I never thought of myself as being part of the "slow food" movement, but there are few things that are as slow as a pot of pinto beans. And there are few foods as versatile and handy at the end of a tired winter week.

Beans, particularly dark-colored beans, have protein, fiber and a lot of nutrients that the modern diet tends to be deficient in. They are the staple I'd grab if I had to choose just one. And cooking them is surprisingly easy. 

Rule number one: Don't add salt until they're soft. I thought everyone knew this, but recently I've been told that isn't the case. 

Rule number two: Soak if you can but don't panic if you didn't. It just takes longer to cook them.

How long? There are charts online matching each type of bean to a number of hours, but they're pretty useless. It varies a lot depending on the size and type of bean. I've seen kidney beans that really will cook in two hours as the chart states, if they've been soaked overnight. And I've seen those that take a good six hours to soften. The main thing is to plan a bit ahead and figure that having the bubbling pot of beans on your stove all day is part of the experience.

Keep enough water in the pot, keep the heat medium, stir every hour or so and they shouldn't burn.

Once you've got them soft, there are a great many things you can do with your beans from tortillas, tacos, enchiladas and bean salads to a healthier side dish for almost any meal.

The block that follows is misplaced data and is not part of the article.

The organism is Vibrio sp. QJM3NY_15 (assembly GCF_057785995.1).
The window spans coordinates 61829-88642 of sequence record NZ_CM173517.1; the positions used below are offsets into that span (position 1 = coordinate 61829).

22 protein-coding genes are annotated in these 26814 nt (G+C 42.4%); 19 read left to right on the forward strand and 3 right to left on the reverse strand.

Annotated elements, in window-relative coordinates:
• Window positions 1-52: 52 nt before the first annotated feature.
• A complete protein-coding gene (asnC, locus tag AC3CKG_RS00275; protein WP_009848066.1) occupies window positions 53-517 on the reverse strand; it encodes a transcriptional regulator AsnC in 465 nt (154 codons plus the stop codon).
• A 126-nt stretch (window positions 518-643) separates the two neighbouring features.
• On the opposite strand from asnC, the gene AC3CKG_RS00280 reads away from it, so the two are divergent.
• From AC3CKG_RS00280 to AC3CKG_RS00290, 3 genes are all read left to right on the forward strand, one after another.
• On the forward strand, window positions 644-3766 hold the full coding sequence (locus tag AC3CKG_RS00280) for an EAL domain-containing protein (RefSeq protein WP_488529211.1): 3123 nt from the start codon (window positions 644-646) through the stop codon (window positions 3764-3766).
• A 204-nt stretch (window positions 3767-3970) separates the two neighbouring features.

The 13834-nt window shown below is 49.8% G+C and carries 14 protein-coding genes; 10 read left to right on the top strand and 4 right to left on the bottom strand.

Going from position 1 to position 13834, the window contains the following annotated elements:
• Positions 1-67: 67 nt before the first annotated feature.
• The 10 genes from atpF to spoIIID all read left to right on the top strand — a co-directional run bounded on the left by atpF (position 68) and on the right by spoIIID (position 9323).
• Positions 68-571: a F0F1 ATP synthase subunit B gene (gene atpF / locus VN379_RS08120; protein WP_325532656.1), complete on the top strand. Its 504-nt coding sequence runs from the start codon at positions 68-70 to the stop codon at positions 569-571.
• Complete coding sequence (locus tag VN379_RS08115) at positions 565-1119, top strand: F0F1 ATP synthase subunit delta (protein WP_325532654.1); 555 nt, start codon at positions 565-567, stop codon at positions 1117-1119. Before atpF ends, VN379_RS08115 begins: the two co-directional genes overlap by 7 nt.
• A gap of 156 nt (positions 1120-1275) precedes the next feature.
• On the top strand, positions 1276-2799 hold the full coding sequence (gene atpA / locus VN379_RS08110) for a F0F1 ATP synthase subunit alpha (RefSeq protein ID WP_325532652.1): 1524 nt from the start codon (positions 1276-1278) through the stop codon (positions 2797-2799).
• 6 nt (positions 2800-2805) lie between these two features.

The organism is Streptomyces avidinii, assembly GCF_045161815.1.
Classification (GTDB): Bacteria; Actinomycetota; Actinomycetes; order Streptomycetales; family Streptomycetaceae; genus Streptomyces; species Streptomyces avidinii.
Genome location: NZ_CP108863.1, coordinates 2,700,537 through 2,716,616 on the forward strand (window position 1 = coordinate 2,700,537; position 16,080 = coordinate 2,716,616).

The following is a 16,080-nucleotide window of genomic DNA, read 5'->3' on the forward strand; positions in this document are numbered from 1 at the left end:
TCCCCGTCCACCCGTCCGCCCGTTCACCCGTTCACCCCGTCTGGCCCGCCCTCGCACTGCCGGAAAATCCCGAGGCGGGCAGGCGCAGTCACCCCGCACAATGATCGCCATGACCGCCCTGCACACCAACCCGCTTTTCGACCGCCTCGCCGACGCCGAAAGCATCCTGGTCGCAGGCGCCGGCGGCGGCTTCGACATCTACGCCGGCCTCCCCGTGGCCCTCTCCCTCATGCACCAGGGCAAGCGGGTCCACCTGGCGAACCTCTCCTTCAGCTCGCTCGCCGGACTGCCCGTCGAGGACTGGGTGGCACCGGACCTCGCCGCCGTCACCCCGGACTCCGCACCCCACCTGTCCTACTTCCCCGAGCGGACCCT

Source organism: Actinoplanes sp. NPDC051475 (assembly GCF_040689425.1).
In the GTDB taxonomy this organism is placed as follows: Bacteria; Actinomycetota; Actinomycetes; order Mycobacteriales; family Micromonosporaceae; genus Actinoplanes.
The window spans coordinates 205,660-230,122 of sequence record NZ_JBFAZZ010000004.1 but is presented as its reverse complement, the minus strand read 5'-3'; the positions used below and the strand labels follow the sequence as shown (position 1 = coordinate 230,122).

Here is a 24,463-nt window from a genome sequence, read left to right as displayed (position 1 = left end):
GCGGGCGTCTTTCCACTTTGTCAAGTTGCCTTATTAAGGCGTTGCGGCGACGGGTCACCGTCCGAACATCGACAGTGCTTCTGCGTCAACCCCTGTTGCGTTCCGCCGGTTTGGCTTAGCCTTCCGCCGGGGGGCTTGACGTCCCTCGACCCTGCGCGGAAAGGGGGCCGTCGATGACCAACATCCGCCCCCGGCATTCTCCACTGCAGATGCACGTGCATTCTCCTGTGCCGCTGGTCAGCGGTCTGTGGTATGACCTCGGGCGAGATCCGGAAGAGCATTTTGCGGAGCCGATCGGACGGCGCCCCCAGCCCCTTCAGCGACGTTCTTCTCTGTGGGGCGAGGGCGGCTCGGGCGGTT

Yes, do add salt--carefully--to taste once the beans are chew-able. As for herbs and spices, my family's most common combination is pinto beans with cayenne pepper, paprika, basil, cilantro and oregano, but there are many other good options:

Aduki beans generally take less time and go well with coriander, cumin and ginger.

Black beans are excellent spiced with chilly peppers, garlic, ginger, savory, thyme, oregano, cumin and/or parsley and they are especially delicious in Brazilian black bean soup which includes orange juice. I know it sounds strange but it's really good.

Black-eyed peas are spiced much like black beans but more often include turmeric. Chickpeas (Garbanzo beans) are a staple of many Mediterranean foods including humus and do well with cardamon, cilantro, cumin, fennel, garlic, ginger, mint, paprika and rosemary.

Fava beans and lima beans share a lot in common with chickpeas but they are also spiced with sage and thyme.

Kidney beans and navy beans use the basic cumin, oregano, parsley, sage and thyme. Mung beans look different but have a similar rich taste and often get ginger added. 

Lentils are legumes but usually not called beans and they come in various colors. They deserve separate consideration but perhaps in another post. For now, just remember that you cook them in the same way (no salt until they're soft) but for a lot less time (as little as 15 minutes for red lentils) and they do well with a lot more spices like cardamom, cinnamon, cloves, coriander, cumin, curry, ginger, mint, parsley, thyme and turmeric. 

This is slow food but actually incredibly easy, filling and nourishing. That is particularly important when you're burnt out and times are tough. The revolution will probably be powered by beans. 

Here's to keeping warm and well-fed wherever you are.